Abstract: Innovative forms of deliberative democracy are gaining traction in governing responses to climate change in Europe and beyond. Proponents of deliberative democracy have drawn attention to its particular suitability for shaping responses to environmental challenges. Citizen engagement and participation is also a prominent feature of the European Green Deal. This article considers the relationship between turbulence and deliberative democracy in the context of climate transitions, exploring when and how such democratic innovations are likely to generate turbulence in the governance of climate transitions. A framework is developed that focuses on three important sets of characteristics of deliberative mini-publics (DMPs): (a) the nature of their formal mandates and the ways in which climate change is framed as a policy problem; (b) the nature of participation and the degree to which the participants are empowered to shape the deliberative processes in which they participate; and (c) the degree to which DMPs are coupled with relevant policymaking processes. This framework is used to explore two recent and high-profile cases of a particular type of DMP: citizens’ assemblies in Ireland and France. The article contributes to the literatures on turbulent governance and deliberative democracy by reflecting on key dimensions of DMPs from the analytical perspective of turbulent governance.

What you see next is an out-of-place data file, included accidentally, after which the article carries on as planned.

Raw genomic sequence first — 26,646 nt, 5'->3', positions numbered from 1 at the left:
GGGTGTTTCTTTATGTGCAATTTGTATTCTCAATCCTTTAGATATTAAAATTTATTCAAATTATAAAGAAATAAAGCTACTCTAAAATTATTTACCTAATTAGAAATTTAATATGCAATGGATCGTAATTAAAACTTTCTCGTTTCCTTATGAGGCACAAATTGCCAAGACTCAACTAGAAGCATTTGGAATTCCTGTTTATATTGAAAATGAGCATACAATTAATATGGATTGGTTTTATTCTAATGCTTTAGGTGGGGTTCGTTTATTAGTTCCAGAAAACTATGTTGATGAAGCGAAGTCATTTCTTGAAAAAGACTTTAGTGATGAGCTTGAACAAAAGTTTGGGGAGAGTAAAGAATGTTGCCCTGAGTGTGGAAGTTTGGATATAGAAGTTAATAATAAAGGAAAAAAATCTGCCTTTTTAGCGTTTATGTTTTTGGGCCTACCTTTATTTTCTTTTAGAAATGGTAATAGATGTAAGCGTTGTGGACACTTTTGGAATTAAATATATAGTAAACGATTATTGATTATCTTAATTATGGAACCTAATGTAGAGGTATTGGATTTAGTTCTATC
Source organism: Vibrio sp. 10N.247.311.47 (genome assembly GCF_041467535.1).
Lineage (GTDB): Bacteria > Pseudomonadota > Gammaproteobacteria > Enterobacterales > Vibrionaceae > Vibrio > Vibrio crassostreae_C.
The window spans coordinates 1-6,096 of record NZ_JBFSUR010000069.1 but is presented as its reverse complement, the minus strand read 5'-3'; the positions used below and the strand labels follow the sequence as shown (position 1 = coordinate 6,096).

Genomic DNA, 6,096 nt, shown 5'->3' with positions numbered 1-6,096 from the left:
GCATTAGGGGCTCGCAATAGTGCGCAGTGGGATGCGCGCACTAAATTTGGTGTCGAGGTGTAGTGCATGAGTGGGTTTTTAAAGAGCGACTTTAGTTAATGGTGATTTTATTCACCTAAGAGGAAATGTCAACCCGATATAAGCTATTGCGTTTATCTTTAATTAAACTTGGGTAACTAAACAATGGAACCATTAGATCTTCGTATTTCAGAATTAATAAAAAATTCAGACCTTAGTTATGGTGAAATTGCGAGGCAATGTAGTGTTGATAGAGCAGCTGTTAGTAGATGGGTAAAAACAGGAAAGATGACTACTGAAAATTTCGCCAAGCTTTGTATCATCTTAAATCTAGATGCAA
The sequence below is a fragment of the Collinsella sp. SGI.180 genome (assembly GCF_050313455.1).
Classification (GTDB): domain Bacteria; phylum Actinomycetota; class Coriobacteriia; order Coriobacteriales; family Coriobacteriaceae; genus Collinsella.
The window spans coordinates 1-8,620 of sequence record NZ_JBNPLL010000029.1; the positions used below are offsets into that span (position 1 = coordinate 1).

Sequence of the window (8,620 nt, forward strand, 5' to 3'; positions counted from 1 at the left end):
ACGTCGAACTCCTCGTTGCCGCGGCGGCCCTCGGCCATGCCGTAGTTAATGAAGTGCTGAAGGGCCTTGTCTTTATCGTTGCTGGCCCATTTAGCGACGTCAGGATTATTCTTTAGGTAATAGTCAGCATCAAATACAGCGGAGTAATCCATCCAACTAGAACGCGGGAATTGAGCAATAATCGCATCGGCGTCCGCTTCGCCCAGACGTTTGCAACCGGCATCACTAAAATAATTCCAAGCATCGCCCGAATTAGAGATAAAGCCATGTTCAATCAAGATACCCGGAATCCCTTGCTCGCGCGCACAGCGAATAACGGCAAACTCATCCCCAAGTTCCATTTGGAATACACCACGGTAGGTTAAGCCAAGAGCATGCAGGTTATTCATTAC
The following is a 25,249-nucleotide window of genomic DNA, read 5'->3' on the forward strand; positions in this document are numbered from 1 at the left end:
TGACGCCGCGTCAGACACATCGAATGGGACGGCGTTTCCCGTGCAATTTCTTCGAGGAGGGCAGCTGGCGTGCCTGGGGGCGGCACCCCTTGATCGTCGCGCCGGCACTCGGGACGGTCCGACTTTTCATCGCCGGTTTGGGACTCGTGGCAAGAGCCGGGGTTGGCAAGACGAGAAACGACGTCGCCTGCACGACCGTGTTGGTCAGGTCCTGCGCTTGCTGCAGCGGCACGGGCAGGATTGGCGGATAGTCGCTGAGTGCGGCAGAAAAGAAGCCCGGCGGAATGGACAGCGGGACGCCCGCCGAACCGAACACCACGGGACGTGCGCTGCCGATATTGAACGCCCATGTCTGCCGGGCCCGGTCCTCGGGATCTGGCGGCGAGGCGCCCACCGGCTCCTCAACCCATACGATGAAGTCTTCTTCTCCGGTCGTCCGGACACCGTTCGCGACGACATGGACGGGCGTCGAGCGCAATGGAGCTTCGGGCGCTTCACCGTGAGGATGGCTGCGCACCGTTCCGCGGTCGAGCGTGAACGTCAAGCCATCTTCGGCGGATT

Keywords: climate change; deliberative democracy; democratic mini-public; European Green Deal; turbulence